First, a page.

Tag Archive | "liquidation"

How many contractor accountants went into liquidation in final quarter of 2011?


The latest company liquidation figures published by the Insolvency Service have been released.

The fourth quarter of 2011 saw a 14% increase in the number of compulsory company liquidations. 4,260 companies went into liquidation in the final quarter; 1,389 of those were compulsory. 191 companies took advantage of voluntary arrangements, 234 called in the receivers and 658 went into administration. Creditors voluntary liquidations stood at 2,871 – a quarter on quarter decrease of 5.1%, but an increase of 3.4% on the comparable quarter of 2010.

Frances Coulson, the president of R3, said time to pay arrangements from the Revenue and low interest rates have created zombie companies that are just managing to keep their heads above water. Some of these companies will eventually sink, she predicted.

She went on to say that current insolvency figures are down on previous recessions and the latest data could represent the “calm before the storm”. In order for an economic recovery to take place, some businesses must fail so that viable ones can thrive.

R3 research shows that 29% of SMEs are experiencing decreased sales volumes and will need additional support this year.

Andrew Dixon from Bibby Financial Services blamed the increase in insolvencies on the lack of available funding. Less than 33% of small business applied for funding from external sources last year, and only 4% took advantage of government run initiatives such as the Enterprise Finance Guarantee of the Business Growth Fund.

He said the latest insolvency figures show that small businesses need more effective support. Businesses are now turning to asset based funding such as invoice finance in a bid to improve their cashflow, because they do not know where else to turn.

He added that government agencies and the financial services industry should work together to develop greater awareness of the funding options available to UK businesses.

© 2012 All rights reserved. Reproduction in whole or in part without permission is prohibited.

Image: Liquid Photography by Jayashreee

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Disqualification orders against directors continue to rise


Reynolds Porter Chamberlain LLP, the city law firm, has reported that 1,437 disqualification orders were placed on directors of companies, including the clients of contractor accountants, that had gone into insolvency last year, a 4 % increase on the number imposed in 2009.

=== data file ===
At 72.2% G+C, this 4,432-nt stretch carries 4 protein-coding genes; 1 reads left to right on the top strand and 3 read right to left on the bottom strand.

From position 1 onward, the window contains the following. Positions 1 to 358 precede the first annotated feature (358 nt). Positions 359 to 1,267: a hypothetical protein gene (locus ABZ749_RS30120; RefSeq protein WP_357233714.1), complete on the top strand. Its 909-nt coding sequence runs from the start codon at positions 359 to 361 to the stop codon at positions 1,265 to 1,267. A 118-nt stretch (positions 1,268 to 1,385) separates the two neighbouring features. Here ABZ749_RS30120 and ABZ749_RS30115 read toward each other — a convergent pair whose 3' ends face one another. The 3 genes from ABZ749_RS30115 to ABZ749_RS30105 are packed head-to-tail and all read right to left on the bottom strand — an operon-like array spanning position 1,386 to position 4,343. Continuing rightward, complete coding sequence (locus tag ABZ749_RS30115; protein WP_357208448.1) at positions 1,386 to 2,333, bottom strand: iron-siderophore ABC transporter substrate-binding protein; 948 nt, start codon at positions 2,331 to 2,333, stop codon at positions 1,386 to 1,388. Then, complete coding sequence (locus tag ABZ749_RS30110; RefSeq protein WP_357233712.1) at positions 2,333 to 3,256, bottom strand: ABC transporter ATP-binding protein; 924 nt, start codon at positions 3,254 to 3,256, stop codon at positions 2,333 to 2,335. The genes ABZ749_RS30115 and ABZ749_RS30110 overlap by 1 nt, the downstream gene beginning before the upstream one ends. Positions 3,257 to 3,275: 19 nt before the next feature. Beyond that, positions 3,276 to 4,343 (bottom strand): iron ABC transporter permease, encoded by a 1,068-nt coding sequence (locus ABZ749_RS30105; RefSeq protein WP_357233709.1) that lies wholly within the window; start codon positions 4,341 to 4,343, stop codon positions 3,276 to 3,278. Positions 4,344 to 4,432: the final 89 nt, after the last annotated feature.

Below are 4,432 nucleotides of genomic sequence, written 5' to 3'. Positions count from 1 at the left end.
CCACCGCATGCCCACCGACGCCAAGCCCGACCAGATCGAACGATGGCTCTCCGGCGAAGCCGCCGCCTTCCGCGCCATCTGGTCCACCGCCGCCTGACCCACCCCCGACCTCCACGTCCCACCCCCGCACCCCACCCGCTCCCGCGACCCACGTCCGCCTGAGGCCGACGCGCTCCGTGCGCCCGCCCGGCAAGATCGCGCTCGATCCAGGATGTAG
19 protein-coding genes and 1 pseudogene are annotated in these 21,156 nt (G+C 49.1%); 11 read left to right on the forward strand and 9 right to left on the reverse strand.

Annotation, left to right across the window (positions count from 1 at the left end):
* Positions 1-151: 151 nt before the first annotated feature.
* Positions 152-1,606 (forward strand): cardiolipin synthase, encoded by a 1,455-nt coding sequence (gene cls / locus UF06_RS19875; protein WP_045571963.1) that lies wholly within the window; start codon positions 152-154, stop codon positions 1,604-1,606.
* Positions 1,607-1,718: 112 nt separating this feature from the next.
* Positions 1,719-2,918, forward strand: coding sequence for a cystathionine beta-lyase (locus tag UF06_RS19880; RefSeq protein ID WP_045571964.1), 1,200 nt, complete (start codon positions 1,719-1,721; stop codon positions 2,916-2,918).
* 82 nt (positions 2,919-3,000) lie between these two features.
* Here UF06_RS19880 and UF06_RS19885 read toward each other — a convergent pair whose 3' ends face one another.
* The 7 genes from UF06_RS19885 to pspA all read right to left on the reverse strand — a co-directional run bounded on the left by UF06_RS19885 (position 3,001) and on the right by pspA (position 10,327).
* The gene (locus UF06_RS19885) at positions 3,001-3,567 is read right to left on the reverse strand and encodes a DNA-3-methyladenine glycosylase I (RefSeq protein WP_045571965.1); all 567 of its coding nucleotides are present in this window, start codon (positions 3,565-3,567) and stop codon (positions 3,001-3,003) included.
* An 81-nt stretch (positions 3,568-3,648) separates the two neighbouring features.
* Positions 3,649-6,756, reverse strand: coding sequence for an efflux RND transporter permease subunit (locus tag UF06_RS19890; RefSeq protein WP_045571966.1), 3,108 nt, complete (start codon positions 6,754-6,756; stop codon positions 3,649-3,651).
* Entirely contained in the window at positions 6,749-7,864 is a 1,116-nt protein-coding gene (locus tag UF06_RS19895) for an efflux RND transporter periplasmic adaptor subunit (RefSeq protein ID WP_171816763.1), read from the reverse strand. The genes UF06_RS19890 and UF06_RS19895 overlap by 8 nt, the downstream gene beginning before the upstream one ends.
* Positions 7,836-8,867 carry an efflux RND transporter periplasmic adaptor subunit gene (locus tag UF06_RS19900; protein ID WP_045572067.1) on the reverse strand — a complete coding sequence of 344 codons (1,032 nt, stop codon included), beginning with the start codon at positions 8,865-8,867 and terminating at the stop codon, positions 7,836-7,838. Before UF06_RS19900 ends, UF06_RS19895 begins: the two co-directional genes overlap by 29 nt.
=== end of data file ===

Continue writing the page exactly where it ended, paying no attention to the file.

Five years ago there were only 1,173 disqualification orders but since then 6,422 directors have found themselves disqualified. A disqualification order forbids a director of an insolvent company becoming a director or creating or promoting a limited company for anything up to 15 years.

Company insolvencies reached a peak in the third quarter of 2009 when the UK was in the middle of the economic downturn.

Jonathan Davies, a partner at RPC, commented on the results saying that a disqualification order can be career threatening for a director as the director is unable to set up or participate in the creation of a new business for such a long time.

Administrators and liquidators look to blame somebody when a company goes insolvent and company directors have felt the brunt. There was a substantial increase in insolvencies during the economic crisis and as a direct result we have witnessed this increase in disqualification orders.

The law firm also pointed out that the government has clamped down on corporate governance issues since the start of the recession and company directors should protect themselves by obtaining Directors & Officers insurance. A lot of small firms and limited company contractors forego this cover and end up paying enormous legal costs if their company is investigated.

© 2011 All rights reserved. Reproduction in whole or in part without permission is prohibited.

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Certain sectors see a rise in financially distressed firms


It might come as no surprise to contractor accountants to hear that the latest Begbies Traynor Red Flag report shows a 61% increase the number of financially distressed firms in the professional services sector over the past 12 months.

15,526 firms were discovered to be experiencing significant financial difficulties in the first quarter of this year compared to 9,620 in the corresponding period of 2010.

One reason for this increase is the stale corporate deals and property market, according to Begbies Traynor executive chairman, Ric Traynor. He went on to point out that professional services firms operating with a high fixed cost base find it increasingly difficult to cope with the current market conditions as revenues have failed to recover and opportunities to further cut costs have become more limited.

It’s not only professional services firms that are struggling either. Bars and restaurants fared even worse, registering a 68% increase on the Red Flag report, whilst the amount of culture & leisure firms with significant financial problems rose by 60%.

Companies with critical financial problems that are considering insolvency will be distressed to learn that even that option is to cost more. The Insolvency Service has raised the cost of filing bankruptcy proceedings and starting compulsory liquidation.

As from the 1st of June, an individual who wants to file for bankruptcy will need to pay £525, an increase of £75, whilst the charge for a creditor petitioning for a bankruptcy order will need to pay £700 instead of the current £600. Companies entering into voluntary liquidation will need to pay £1,165, a rise of £165.

© 2010 All rights reserved. Reproduction in whole or in part without permission is prohibited.

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